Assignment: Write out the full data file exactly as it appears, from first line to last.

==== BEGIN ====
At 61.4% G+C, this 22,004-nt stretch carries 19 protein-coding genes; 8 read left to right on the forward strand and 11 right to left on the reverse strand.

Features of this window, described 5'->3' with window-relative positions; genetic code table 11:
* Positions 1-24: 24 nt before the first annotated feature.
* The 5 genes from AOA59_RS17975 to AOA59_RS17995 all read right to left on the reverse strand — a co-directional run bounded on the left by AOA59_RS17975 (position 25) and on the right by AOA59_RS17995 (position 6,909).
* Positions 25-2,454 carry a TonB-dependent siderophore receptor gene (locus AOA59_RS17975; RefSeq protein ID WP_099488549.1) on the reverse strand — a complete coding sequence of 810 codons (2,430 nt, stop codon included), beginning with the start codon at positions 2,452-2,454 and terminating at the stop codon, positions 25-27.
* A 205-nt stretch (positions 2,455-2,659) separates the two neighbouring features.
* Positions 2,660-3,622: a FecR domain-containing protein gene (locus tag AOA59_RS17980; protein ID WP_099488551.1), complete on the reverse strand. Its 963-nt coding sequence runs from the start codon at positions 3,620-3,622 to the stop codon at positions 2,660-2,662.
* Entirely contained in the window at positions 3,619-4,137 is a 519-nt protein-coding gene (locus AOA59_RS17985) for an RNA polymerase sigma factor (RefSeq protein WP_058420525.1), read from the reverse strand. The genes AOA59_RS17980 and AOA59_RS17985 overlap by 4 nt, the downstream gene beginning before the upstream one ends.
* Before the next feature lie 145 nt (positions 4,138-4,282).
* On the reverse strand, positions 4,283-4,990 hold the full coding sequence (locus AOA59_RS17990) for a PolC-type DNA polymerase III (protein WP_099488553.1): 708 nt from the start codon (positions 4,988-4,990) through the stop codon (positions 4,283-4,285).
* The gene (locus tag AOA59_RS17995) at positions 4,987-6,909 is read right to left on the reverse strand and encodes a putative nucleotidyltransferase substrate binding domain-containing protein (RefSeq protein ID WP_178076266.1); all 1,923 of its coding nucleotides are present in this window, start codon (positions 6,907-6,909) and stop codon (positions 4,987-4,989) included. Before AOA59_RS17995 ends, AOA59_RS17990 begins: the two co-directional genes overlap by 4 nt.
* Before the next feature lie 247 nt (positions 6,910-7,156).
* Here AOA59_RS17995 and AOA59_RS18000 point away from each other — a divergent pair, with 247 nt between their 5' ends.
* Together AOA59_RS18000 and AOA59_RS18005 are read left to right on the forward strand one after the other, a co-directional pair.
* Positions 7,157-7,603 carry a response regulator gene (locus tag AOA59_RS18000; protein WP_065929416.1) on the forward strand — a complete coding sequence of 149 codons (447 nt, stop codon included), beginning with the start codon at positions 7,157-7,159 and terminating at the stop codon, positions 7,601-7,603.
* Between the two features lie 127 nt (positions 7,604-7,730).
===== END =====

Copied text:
At 61.4% G+C, this 22,004-nt stretch carries 19 protein-coding genes; 8 read left to right on the forward strand and 11 right to left on the reverse strand.

Features of this window, described 5'->3' with window-relative positions; genetic code table 11:
* Positions 1-24: 24 nt before the first annotated feature.
* The 5 genes from AOA59_RS17975 to AOA59_RS17995 all read right to left on the reverse strand — a co-directional run bounded on the left by AOA59_RS17975 (position 25) and on the right by AOA59_RS17995 (position 6,909).
* Positions 25-2,454 carry a TonB-dependent siderophore receptor gene (locus AOA59_RS17975; RefSeq protein ID WP_099488549.1) on the reverse strand — a complete coding sequence of 810 codons (2,430 nt, stop codon included), beginning with the start codon at positions 2,452-2,454 and terminating at the stop codon, positions 25-27.
* A 205-nt stretch (positions 2,455-2,659) separates the two neighbouring features.
* Positions 2,660-3,622: a FecR domain-containing protein gene (locus tag AOA59_RS17980; protein ID WP_099488551.1), complete on the reverse strand. Its 963-nt coding sequence runs from the start codon at positions 3,620-3,622 to the stop codon at positions 2,660-2,662.
* Entirely contained in the window at positions 3,619-4,137 is a 519-nt protein-coding gene (locus AOA59_RS17985) for an RNA polymerase sigma factor (RefSeq protein WP_058420525.1), read from the reverse strand. The genes AOA59_RS17980 and AOA59_RS17985 overlap by 4 nt, the downstream gene beginning before the upstream one ends.
* Before the next feature lie 145 nt (positions 4,138-4,282).
* On the reverse strand, positions 4,283-4,990 hold the full coding sequence (locus AOA59_RS17990) for a PolC-type DNA polymerase III (protein WP_099488553.1): 708 nt from the start codon (positions 4,988-4,990) through the stop codon (positions 4,283-4,285).
* The gene (locus tag AOA59_RS17995) at positions 4,987-6,909 is read right to left on the reverse strand and encodes a putative nucleotidyltransferase substrate binding domain-containing protein (RefSeq protein ID WP_178076266.1); all 1,923 of its coding nucleotides are present in this window, start codon (positions 6,907-6,909) and stop codon (positions 4,987-4,989) included. Before AOA59_RS17995 ends, AOA59_RS17990 begins: the two co-directional genes overlap by 4 nt.
* Before the next feature lie 247 nt (positions 6,910-7,156).
* Here AOA59_RS17995 and AOA59_RS18000 point away from each other — a divergent pair, with 247 nt between their 5' ends.
* Together AOA59_RS18000 and AOA59_RS18005 are read left to right on the forward strand one after the other, a co-directional pair.
* Positions 7,157-7,603 carry a response regulator gene (locus tag AOA59_RS18000; protein WP_065929416.1) on the forward strand — a complete coding sequence of 149 codons (447 nt, stop codon included), beginning with the start codon at positions 7,157-7,159 and terminating at the stop codon, positions 7,601-7,603.
* Between the two features lie 127 nt (positions 7,604-7,730).